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Ute C. Herzfeld
,
Sheldon Drobot
,
Wanli Wu
,
Charles Fowler
, and
James Maslanik

. 2007 ) are taken a step further into a multidimensional spatiotemporal domain. To achieve this, we apply algebraic similarity mapping, a method for quantitative comparison of any number of input datasets, maps, or models, which was first developed for resource exploration ( Herzfeld and Merriam 1990 ) and is adapted here for climate data analysis and the WALE experiment. Similarity mapping, or algebraic map comparison, utilizes a multidimensional algebraic algorithm to compare any number of input

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Sheldon Drobot
,
James Maslanik
,
Ute Christina Herzfeld
,
Charles Fowler
, and
Wanli Wu

) datasets for nine years (1992–2000) simultaneously. The map comparison method is based on an algebraic approach that proceeds by 1) standardizing input values in each map or spatial model, 2) forming a functional of pairwise differences of standardized values, and 3) applying a seminorm to the functional in step 2, for each point in the 25-km 2 EASE Grid of the WALE region. The result is a spatial grid model of similarity values, which may be mapped to show areas of similarity versus areas of

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Michael B. Richman

advantage of weighting the stations or gridpoints equallythereby not biasing the position of synoptic centers.If a research area had a very strong variance ratio,this might prove an advantage. A disadvantage of acorrelation matrix input is that it yields normalizeddeparture fields with isolines being non-dimensional.This is a disadvantage since the comparison of theactual fields to the map types is purely a function ofshape and not intensity. A cross products matrix can als0 be input andwould yield

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G. P. CRESSMAN
and
LCDR. W. E. HUBERT

Okhotsk and the 400-ft. negativeerrors over the North Sea.The forecast program was then changed so that theinitial values of vorticity on the rows and columns ad-jacent to the boundaries were retained with no change[V. V7=0 FIRST ROW IN FROMBOUNDARY 'FIGURE 8.-Mean algebraic errors of 48-hour barotropic forecastsmade from six initial maps. Errors in feet.during the forecast (zero Jacobians at these points).The average algebraic error for the same six cases is shownin figure 8b. Although the error was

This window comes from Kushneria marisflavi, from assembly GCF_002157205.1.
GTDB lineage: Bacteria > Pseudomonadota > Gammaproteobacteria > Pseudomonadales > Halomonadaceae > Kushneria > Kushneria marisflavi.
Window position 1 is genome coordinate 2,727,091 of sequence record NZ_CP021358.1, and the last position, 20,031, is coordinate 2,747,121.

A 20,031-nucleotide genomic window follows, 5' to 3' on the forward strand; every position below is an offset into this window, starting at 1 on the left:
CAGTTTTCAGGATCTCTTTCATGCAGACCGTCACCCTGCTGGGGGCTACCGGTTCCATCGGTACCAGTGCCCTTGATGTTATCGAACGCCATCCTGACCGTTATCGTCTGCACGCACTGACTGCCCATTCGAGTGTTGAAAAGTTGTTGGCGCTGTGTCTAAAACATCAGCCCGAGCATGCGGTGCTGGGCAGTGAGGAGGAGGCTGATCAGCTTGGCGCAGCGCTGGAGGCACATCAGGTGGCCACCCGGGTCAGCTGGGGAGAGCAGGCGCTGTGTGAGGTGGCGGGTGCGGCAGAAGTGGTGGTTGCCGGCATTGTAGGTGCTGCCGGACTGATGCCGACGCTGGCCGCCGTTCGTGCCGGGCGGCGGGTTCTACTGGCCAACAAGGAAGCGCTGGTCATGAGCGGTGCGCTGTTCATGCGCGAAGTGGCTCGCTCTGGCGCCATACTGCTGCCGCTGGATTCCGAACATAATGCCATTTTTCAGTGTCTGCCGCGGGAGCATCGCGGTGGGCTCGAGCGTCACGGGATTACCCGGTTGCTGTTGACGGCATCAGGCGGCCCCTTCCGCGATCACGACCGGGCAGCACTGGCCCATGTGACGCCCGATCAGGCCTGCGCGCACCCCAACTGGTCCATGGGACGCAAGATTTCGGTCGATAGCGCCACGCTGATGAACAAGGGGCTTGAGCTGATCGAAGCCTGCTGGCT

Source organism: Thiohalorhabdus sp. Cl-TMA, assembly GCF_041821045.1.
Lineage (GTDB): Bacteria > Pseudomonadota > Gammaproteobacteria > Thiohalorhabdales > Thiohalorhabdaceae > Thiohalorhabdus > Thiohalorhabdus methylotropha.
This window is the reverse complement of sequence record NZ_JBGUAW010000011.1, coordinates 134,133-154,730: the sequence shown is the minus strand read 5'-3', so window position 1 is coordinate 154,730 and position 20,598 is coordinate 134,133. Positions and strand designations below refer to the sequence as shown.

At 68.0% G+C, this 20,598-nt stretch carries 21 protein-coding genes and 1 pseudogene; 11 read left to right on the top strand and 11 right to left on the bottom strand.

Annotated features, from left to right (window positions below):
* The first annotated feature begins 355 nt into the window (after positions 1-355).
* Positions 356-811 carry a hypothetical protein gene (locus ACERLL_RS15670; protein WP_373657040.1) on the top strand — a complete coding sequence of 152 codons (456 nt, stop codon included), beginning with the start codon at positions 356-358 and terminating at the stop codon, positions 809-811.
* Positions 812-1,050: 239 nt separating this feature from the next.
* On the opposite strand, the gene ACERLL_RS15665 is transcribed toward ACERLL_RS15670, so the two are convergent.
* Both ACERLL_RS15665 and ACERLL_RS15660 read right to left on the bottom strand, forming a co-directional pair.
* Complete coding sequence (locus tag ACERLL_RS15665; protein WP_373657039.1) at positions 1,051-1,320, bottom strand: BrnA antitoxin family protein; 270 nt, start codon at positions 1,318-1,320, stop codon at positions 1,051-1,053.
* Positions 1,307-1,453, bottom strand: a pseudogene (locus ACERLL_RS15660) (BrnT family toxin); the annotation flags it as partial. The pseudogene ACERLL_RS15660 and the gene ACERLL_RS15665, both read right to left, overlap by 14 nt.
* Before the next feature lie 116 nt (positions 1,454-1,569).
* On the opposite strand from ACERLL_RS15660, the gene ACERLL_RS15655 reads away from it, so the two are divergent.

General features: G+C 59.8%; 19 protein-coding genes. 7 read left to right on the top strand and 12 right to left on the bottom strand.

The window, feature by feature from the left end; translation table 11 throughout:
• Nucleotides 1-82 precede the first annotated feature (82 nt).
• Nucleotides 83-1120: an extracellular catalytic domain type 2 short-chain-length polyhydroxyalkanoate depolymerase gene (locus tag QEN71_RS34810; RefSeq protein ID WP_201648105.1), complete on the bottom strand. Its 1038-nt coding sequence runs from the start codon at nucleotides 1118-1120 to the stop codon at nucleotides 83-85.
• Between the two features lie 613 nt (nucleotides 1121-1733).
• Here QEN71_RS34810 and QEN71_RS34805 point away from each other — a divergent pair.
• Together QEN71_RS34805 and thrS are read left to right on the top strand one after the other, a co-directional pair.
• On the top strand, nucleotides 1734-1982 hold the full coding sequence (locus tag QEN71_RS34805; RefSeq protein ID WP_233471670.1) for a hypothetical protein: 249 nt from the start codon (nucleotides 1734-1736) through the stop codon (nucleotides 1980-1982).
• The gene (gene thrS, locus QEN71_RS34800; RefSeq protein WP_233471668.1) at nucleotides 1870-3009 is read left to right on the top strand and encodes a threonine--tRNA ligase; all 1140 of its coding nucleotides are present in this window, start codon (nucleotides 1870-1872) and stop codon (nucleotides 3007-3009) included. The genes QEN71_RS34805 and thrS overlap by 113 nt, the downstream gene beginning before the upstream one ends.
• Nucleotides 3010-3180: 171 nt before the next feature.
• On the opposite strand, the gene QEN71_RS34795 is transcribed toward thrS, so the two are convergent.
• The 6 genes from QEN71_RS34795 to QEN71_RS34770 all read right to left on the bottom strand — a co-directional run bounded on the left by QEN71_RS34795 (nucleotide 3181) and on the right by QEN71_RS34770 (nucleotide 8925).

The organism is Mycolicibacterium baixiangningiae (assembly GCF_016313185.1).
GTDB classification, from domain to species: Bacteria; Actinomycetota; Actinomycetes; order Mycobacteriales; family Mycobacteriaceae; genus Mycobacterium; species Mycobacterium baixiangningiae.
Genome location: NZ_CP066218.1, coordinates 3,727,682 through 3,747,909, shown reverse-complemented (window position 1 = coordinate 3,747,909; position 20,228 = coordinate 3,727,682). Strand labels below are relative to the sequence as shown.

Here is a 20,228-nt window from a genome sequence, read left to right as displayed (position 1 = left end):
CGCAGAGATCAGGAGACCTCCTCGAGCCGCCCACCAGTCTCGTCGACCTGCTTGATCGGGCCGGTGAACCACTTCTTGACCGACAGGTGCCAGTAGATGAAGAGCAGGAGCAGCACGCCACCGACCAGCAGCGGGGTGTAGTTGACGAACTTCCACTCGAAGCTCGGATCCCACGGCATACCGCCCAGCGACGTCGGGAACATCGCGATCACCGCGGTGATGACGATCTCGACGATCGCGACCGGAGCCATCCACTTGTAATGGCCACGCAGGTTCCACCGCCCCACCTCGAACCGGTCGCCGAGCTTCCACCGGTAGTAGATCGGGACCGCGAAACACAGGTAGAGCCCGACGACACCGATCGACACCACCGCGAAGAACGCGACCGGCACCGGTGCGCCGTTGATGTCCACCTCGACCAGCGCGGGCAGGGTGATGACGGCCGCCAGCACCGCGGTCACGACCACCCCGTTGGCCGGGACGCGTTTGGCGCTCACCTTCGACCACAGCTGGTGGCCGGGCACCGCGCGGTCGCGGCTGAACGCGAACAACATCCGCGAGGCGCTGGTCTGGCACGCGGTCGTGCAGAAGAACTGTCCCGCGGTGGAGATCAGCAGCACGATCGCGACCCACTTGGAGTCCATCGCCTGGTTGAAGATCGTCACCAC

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Jan Paegle
and
Julia N. Paegle

assumption isalready implicit in the algebraic solution for the nondivergent case, which also satisfies (25)-(27) only withneglect of advective affects. While this seems a ratherstrong constraint, the solutions obtained from actualdata appear to justify it.a. Rectangular coordinates, elliptic data Exact solutions are available in the rectangulargeometry and this fact minimizes the effects of truncation error in comparison of results. It is a straightforward matter to verify that, for a pressure

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J. S. Marshall
and
S. Radhakant

krn Constant Altitude Plan Position Indicator (CAPPI) maps would outline these cores. [The technique of these CAPPI maps has been de scribed more recently by Marshall and Ballantyne (1975)]. Good correlation was found in time and azimuth between the recorded sferics and the cores as displayed on the 7 km CAPPI maps, which we shall refer to as "Larsen regions." (Further comparison was 0021-8952/78/02o6-o212505.0o ~) 1978 American Meteorological Societymade on strip charts with azimuth and time as

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Angelika Lippert
and
Peter Müller

conditions. In Brink's model the response istherefore dependent on location; in MF's model it isnot. Also, Brink's boundary conditions limit the zonalfetch, whereas MF's model has unlimited fetch. Brinksucceeds in reproducing characteristic features of hisobserved coherence maps. In this paper we show thatMF's model also reproduces the characteristic featuresof observed coherence maps. One reason why we recalculate coherence maps using MF's model is that itis algebraically simpler because it assumes

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Edward N. Lorenz

chosen fromindicated maps. Comparison values for hemisphere are fromTables 1, 20, 25. Units are m2. None (climatology)Point E' E" Predictor mapsPresent map Present mappast map past map past progE~ E' E~ Ett1 21595 24164 4212 4315 2752 28082 22758 19566 4131 3983 2606 26023 2895 2159 816 543 779 5474

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C. A. Reynolds
,
M. S. Peng
,
S. J. Majumdar
,
S. D. Aberson
,
C. H. Bishop
, and
R. Buizza

, B. J. Etherton , and Z. Toth , 2002b : Adaptive sampling with the ensemble transform Kalman filter. Part II: Field program implementation. Mon. Wea. Rev. , 130 , 1356 – 1369 . Majumdar , S. J. , S. D. Aberson , C. H. Bishop , R. Buizza , M. S. Peng , and C. A. Reynolds , 2006 : A comparison of adaptive observing guidance for Atlantic tropical cyclones. Mon. Wea. Rev. , 134 , 2354 – 2372 . Noble , B. , and J. W. Daniel , 1988 : Applied Linear Algebra . 3d

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William Woodley
and
Alan Herndon

. radar at the location of a gage even if the Z-Rrelation, the map projection, and the raingage locationson the map are perfect. However, the resulting error inestimating point rainfall should not be systematic.5. Results The raingage (G) and radar observations (R~) permitted 50 comparisons, none of which involved seededclouds. These comparisons are tabulated in. Table 1 andsummarized in Table 2. Using the raingage results asthe standard, the mean absolute difference is about 30%while the mean

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